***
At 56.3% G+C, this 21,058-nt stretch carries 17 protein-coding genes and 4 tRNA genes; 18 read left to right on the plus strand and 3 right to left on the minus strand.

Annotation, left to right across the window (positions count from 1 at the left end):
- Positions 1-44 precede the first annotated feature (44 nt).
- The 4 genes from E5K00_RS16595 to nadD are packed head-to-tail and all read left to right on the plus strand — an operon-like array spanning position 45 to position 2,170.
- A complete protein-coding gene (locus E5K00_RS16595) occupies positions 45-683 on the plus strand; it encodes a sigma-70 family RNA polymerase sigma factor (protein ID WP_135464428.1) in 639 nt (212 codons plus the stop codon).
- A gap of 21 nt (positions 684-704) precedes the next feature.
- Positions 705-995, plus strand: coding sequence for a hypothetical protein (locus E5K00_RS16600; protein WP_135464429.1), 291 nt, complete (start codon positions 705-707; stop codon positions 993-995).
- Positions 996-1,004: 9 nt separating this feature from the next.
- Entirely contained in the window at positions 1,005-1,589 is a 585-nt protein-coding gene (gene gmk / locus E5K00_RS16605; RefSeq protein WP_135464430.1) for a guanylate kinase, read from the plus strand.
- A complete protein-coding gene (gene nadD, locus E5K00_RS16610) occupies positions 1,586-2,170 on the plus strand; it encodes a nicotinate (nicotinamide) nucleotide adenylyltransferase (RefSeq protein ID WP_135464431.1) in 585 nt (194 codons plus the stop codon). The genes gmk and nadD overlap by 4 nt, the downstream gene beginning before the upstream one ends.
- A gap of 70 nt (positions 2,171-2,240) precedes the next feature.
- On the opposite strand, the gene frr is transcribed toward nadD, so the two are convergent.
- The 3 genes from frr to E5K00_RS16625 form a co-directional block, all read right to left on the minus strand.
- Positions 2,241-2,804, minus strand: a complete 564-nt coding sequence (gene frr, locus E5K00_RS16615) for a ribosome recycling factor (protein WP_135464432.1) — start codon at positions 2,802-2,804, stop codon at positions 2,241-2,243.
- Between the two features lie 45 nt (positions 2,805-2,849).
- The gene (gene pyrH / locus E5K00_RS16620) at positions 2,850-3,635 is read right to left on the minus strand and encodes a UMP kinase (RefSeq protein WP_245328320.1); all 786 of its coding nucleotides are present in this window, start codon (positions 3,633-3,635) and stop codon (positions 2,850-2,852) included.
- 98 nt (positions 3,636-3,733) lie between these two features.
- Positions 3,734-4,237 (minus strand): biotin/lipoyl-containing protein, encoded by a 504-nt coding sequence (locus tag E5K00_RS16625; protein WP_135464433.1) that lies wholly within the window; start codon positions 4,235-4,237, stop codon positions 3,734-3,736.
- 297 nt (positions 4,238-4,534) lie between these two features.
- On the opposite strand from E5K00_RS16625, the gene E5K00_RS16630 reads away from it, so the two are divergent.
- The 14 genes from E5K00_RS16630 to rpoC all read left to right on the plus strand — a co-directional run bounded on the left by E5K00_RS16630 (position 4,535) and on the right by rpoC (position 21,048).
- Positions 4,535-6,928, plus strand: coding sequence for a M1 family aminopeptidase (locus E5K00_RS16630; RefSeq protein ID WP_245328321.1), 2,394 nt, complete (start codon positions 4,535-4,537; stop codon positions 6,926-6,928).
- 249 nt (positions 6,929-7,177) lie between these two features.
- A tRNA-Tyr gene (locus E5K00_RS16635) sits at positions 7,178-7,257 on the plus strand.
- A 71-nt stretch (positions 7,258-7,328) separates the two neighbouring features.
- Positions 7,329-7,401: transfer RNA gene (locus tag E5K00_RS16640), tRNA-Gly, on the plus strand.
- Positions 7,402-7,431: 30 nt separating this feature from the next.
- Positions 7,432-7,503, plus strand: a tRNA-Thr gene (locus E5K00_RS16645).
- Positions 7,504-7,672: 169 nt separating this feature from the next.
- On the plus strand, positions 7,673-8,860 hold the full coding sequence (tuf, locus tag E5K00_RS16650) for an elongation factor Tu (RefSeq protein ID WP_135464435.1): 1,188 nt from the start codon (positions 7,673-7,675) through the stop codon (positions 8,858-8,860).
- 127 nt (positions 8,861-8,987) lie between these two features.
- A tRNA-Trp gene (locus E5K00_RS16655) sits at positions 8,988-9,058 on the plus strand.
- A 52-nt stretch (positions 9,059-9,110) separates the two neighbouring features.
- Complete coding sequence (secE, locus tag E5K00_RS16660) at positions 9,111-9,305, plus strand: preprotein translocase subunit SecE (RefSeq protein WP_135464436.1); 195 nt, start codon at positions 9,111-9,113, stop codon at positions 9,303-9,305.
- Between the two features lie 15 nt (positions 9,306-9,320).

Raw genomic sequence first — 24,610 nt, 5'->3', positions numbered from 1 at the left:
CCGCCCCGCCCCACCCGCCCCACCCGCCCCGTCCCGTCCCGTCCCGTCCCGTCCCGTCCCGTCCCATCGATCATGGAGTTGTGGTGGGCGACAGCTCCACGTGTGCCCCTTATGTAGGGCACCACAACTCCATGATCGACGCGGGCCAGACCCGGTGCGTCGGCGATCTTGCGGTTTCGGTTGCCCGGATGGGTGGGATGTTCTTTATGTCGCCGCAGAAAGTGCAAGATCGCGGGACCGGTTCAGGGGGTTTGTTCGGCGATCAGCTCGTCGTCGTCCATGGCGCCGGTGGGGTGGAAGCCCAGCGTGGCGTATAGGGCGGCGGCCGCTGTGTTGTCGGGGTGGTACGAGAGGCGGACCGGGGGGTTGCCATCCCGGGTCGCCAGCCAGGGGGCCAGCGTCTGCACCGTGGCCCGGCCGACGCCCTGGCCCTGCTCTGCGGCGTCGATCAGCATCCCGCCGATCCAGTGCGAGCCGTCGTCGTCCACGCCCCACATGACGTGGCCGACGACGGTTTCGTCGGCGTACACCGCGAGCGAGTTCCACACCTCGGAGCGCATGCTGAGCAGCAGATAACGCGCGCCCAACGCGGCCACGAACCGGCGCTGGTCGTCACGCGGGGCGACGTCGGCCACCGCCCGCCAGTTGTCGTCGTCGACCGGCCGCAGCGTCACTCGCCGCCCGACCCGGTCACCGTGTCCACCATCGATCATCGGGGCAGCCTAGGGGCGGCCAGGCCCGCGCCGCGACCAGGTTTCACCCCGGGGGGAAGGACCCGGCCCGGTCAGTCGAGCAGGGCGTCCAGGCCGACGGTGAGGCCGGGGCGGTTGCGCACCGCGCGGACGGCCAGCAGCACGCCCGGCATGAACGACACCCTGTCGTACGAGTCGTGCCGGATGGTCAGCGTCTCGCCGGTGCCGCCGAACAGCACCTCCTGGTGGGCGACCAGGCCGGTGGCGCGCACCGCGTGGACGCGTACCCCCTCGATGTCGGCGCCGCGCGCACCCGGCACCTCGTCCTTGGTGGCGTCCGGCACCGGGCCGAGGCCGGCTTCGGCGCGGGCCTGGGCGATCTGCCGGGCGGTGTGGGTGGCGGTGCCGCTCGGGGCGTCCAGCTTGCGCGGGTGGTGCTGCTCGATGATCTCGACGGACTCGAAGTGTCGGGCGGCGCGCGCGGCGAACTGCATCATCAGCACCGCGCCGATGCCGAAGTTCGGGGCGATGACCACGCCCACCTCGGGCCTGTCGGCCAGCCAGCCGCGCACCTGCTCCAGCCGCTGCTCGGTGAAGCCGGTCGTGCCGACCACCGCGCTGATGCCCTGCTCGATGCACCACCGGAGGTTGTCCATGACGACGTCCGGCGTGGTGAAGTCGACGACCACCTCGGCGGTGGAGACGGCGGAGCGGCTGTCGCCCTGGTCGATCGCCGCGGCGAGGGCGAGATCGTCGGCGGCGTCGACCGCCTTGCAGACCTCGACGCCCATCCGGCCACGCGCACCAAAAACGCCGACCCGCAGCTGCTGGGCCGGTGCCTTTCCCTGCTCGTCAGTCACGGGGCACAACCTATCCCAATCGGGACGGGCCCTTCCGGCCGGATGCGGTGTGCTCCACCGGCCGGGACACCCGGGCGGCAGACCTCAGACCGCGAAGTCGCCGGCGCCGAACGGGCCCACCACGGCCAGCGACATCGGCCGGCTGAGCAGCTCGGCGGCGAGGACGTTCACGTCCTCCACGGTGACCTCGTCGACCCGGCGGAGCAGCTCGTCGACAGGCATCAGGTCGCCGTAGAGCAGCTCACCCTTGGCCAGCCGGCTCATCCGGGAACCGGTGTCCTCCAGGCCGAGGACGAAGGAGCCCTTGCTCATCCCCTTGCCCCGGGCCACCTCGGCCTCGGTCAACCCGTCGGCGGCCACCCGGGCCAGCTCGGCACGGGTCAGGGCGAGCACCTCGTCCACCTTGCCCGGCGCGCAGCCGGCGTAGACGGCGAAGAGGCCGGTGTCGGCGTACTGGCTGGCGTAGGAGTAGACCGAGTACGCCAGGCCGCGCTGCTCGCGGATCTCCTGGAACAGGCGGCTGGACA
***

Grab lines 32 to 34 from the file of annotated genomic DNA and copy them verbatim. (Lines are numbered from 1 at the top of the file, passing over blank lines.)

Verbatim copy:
- A tRNA-Trp gene (locus E5K00_RS16655) sits at positions 8,988-9,058 on the plus strand.
- A 52-nt stretch (positions 9,059-9,110) separates the two neighbouring features.
- Complete coding sequence (secE, locus tag E5K00_RS16660) at positions 9,111-9,305, plus strand: preprotein translocase subunit SecE (RefSeq protein WP_135464436.1); 195 nt, start codon at positions 9,111-9,113, stop codon at positions 9,303-9,305.